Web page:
Although last year’s attendance was a record high, there’s no denying that the popularity of E3 has been waning over the last several years. When you combine the fact that Sony did not host a press conference at the event last year with the constant leaks of planned announcements and the disastrous breach of the personal information of journalists, there’s no denying that E3 is not what it once was.
According to a new article published in GameDaily.biz, E3 organisers the Entertainment Software Association are planning to overhaul next year’s E3 as a “fan, media, and influencer festival” as opposed to a typical gaming convention. Proposed changes to the event laid out in the article include more celebrity attendees, having the Los Angeles Lakers playing a basketball video game in front of an audience, and “appointment only activations” for select guests planning to attend. One of the most positive new additions laid out in the article was that guests will now have timed appointments for when they get to play demos on the show floor, instead of having to wait in line for hours.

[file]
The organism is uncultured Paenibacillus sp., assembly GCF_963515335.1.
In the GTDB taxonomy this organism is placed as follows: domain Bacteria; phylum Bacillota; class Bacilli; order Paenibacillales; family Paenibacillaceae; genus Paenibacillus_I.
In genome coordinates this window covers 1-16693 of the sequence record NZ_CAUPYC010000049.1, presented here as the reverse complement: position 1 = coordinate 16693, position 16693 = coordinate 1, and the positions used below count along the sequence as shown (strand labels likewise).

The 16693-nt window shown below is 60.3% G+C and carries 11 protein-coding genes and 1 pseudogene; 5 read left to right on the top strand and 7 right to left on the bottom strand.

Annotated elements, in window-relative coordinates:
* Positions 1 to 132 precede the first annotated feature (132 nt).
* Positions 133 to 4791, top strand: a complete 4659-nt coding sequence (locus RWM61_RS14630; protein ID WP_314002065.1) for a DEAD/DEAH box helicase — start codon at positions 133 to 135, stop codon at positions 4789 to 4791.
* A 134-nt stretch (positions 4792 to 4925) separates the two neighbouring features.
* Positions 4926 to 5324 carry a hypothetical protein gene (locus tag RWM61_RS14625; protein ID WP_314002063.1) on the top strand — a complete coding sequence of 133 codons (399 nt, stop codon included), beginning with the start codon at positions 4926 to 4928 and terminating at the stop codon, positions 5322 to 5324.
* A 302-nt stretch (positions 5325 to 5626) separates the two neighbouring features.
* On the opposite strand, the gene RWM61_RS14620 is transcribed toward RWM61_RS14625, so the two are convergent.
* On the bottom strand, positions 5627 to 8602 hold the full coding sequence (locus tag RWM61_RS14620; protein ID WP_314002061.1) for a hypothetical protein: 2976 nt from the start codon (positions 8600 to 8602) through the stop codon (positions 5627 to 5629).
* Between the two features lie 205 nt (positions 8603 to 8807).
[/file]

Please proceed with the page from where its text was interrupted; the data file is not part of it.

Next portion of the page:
One aspect of this proposed new E3 format which has already drawn criticism is that the ESA, which is a known lobbyist group, is also pushing for paid media partnerships. These partnerships could lead to them having control over the message and content of the event. The ESA previously funded episodes of the show Tech Impact, although the episodes failed to disclose this. The transparency of funding for partnerships at E3 remains to be seen, but this is certainly an aspect of the event worth keeping a close eye on.
The annual Gamescom event in Germany was cited as an example of how the ESA would like to view next year’s E3, with more focus on direct interaction with fans rather than being a typical convention. There was even talk of the press only being allowed to have one day at the event to cover news, with the remaining days being just for members of the public.
The ESA is hoping these changes will attract an extra 10,000 guests to E3 2020, and if they do indeed manage to draw in these numbers, we can probably expect E3 to remain a more fan-focused event in the years to come. It’s unclear how exactly the gaming community will react to these changes, but we’re hoping that E3 will uphold its reputation at gaming’s biggest trade-show.